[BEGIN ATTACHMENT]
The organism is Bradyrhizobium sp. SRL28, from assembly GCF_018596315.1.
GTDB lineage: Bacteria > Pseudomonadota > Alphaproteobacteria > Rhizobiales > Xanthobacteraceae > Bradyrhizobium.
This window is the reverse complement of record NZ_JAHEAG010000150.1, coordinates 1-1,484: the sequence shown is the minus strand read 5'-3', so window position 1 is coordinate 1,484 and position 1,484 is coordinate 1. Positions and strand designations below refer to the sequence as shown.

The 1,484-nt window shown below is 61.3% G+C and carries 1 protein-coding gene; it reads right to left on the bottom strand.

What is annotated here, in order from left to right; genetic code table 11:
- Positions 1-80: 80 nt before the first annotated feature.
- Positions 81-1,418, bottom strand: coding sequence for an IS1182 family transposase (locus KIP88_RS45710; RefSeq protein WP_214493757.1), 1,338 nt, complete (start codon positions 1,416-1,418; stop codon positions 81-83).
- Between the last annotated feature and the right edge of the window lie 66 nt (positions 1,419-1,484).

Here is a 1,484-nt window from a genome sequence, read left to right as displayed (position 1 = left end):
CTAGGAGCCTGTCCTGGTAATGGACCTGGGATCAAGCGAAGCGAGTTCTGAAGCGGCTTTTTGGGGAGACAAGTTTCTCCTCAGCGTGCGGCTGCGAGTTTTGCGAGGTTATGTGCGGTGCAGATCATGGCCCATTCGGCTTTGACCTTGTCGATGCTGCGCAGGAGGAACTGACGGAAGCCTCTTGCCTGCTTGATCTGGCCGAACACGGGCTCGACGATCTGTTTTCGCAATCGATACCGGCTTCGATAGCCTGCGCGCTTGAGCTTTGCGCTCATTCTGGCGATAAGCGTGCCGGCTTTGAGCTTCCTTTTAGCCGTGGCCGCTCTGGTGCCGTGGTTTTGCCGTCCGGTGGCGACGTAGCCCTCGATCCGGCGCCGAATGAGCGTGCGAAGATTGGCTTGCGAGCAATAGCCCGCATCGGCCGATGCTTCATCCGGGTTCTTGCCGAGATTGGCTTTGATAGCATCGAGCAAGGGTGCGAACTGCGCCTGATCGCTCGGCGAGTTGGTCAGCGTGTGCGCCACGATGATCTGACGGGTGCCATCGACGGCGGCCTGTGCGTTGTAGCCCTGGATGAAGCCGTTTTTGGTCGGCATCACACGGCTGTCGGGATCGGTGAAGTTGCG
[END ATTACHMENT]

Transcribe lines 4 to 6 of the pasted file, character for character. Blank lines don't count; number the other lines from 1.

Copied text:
The 1,484-nt window shown below is 61.3% G+C and carries 1 protein-coding gene; it reads right to left on the bottom strand.

What is annotated here, in order from left to right; genetic code table 11:
- Positions 1-80: 80 nt before the first annotated feature.